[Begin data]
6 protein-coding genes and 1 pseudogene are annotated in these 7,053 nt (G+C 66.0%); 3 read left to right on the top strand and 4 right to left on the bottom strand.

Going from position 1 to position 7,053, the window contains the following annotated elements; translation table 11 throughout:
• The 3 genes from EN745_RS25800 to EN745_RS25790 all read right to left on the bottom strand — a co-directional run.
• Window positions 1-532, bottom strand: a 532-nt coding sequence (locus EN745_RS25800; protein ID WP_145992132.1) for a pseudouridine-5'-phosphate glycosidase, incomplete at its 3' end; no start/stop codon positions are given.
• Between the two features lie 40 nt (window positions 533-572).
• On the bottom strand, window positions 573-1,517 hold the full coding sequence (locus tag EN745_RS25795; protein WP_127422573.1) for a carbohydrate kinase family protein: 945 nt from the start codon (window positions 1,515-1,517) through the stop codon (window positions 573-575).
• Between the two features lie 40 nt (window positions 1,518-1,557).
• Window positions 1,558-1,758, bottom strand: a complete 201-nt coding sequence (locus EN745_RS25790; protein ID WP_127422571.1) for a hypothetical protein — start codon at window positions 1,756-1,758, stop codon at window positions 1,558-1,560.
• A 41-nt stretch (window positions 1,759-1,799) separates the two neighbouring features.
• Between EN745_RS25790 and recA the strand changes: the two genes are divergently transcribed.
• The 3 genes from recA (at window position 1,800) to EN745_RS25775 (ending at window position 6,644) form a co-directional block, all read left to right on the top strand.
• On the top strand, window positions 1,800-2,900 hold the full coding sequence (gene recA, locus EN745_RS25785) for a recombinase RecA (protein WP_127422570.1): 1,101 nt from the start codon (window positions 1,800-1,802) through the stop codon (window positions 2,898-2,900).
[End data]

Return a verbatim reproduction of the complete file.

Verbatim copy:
6 protein-coding genes and 1 pseudogene are annotated in these 7,053 nt (G+C 66.0%); 3 read left to right on the top strand and 4 right to left on the bottom strand.

Going from position 1 to position 7,053, the window contains the following annotated elements; translation table 11 throughout:
• The 3 genes from EN745_RS25800 to EN745_RS25790 all read right to left on the bottom strand — a co-directional run.
• Window positions 1-532, bottom strand: a 532-nt coding sequence (locus EN745_RS25800; protein ID WP_145992132.1) for a pseudouridine-5'-phosphate glycosidase, incomplete at its 3' end; no start/stop codon positions are given.
• Between the two features lie 40 nt (window positions 533-572).
• On the bottom strand, window positions 573-1,517 hold the full coding sequence (locus tag EN745_RS25795; protein WP_127422573.1) for a carbohydrate kinase family protein: 945 nt from the start codon (window positions 1,515-1,517) through the stop codon (window positions 573-575).
• Between the two features lie 40 nt (window positions 1,518-1,557).
• Window positions 1,558-1,758, bottom strand: a complete 201-nt coding sequence (locus EN745_RS25790; protein ID WP_127422571.1) for a hypothetical protein — start codon at window positions 1,756-1,758, stop codon at window positions 1,558-1,560.
• A 41-nt stretch (window positions 1,759-1,799) separates the two neighbouring features.
• Between EN745_RS25790 and recA the strand changes: the two genes are divergently transcribed.
• The 3 genes from recA (at window position 1,800) to EN745_RS25775 (ending at window position 6,644) form a co-directional block, all read left to right on the top strand.
• On the top strand, window positions 1,800-2,900 hold the full coding sequence (gene recA, locus EN745_RS25785) for a recombinase RecA (protein WP_127422570.1): 1,101 nt from the start codon (window positions 1,800-1,802) through the stop codon (window positions 2,898-2,900).